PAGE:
Being born too soon is linked to higher risks of infection, hypothermia and death and the risks are higher the younger the baby. Furthermore, premature births cost the UK an extra £939m a year, according to researchers at the Oxford Centre for Health Economics.
5.UK doctors are in denial about the reality of the problem
In most medical literature on prematurity abortion is not listed as a contributory factor. The Net Doctor information on ‘what causes prematurity?’ are a good example of this. But women have a right to know the facts and the government has a responsibility to address the problem given the cost implications of prematurity.
The Finnish study’s conclusions need to be taken on board here in the UK: ‘In terms of public health and practical implications, health education should contain information of the potential health hazards of repeat IAs, including very preterm birth and low birthweight in subsequent pregnancies. Health care professionals should be informed about the potential risks of repeat IAs on infant outcomes in subsequent pregnancy.’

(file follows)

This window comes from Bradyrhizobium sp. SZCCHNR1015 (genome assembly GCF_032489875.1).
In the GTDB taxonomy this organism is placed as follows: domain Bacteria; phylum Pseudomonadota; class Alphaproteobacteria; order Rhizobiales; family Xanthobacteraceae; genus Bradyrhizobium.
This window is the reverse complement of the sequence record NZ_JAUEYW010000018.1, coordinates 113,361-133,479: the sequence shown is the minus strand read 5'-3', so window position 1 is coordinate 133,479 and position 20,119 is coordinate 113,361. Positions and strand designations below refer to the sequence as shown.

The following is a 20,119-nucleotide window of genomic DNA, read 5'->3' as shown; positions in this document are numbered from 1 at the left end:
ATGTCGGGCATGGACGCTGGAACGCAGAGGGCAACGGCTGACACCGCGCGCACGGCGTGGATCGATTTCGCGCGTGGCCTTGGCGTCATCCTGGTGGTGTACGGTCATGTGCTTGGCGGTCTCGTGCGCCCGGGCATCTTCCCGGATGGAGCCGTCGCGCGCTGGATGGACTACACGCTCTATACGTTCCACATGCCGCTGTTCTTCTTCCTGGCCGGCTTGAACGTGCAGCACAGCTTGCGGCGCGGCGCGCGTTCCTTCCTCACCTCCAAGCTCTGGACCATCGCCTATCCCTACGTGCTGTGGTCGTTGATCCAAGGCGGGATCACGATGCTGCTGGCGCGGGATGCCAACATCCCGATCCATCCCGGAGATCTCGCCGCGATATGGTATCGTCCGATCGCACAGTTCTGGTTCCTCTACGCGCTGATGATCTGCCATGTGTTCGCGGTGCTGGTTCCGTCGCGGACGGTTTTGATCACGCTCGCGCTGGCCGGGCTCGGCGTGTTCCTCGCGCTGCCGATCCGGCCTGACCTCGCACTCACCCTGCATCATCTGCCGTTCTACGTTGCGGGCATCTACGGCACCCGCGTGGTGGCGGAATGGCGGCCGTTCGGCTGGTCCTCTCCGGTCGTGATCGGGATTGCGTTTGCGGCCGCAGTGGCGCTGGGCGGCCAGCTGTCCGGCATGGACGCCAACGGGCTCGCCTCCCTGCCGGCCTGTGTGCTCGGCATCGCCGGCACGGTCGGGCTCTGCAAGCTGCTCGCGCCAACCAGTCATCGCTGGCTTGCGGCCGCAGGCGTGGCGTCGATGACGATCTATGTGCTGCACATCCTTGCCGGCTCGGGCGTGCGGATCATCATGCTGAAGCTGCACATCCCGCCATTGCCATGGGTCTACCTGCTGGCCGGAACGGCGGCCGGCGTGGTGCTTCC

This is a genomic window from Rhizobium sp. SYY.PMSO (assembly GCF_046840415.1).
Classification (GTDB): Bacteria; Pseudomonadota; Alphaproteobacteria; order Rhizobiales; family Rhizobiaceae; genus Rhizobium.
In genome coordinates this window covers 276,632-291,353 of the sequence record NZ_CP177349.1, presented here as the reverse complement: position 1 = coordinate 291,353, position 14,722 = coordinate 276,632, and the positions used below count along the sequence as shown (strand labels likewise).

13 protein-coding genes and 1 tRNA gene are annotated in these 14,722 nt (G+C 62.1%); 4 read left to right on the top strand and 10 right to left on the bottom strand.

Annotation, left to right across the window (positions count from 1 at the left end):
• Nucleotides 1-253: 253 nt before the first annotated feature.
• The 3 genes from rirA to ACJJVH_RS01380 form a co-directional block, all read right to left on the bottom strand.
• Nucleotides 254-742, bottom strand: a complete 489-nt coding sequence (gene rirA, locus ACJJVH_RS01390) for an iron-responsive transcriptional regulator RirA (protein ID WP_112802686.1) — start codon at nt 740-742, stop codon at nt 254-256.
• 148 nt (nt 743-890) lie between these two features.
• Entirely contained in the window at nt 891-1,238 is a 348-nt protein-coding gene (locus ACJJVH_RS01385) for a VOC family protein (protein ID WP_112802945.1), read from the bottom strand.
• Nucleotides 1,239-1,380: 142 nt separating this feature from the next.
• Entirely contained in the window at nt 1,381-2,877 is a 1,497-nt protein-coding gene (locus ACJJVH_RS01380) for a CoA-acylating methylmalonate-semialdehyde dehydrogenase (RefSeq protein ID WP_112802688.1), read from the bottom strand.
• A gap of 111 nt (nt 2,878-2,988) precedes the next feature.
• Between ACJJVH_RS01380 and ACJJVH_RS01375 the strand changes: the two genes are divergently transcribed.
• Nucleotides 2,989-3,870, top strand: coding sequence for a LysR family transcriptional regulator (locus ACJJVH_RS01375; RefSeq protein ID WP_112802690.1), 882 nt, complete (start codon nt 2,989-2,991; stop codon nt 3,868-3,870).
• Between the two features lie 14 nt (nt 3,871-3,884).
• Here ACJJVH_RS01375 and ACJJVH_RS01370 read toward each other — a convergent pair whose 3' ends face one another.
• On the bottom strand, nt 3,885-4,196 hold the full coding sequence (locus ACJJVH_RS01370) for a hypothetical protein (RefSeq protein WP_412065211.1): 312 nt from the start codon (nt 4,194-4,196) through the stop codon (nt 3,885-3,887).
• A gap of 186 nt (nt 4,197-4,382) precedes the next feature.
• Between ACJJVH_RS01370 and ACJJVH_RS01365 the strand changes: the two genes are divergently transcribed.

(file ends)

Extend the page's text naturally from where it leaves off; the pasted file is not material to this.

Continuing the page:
This all raises significant questions. How many cases of extreme prematurity each year in the UK are abortion-related? What is the cost of this extra burden of care to the NHS? Why are doctors and the government not being honest about the extent of the problem? Why is so little relevant research being done?
I suspect the main reason there are so little answers forthcoming is because abortion is such a deeply political issue that different rules are applied whenever it is evaluated and discussed.
But I wonder how long it will be before the first mother with a prior abortion brings a case against a doctor or health authority for not being told that she was at increased risk of having a premature baby following abortion, especially if that baby suffers one of the more severe and expensive complications of prematurity.
The problem of abortion-related premature birth is very serious and demands answers.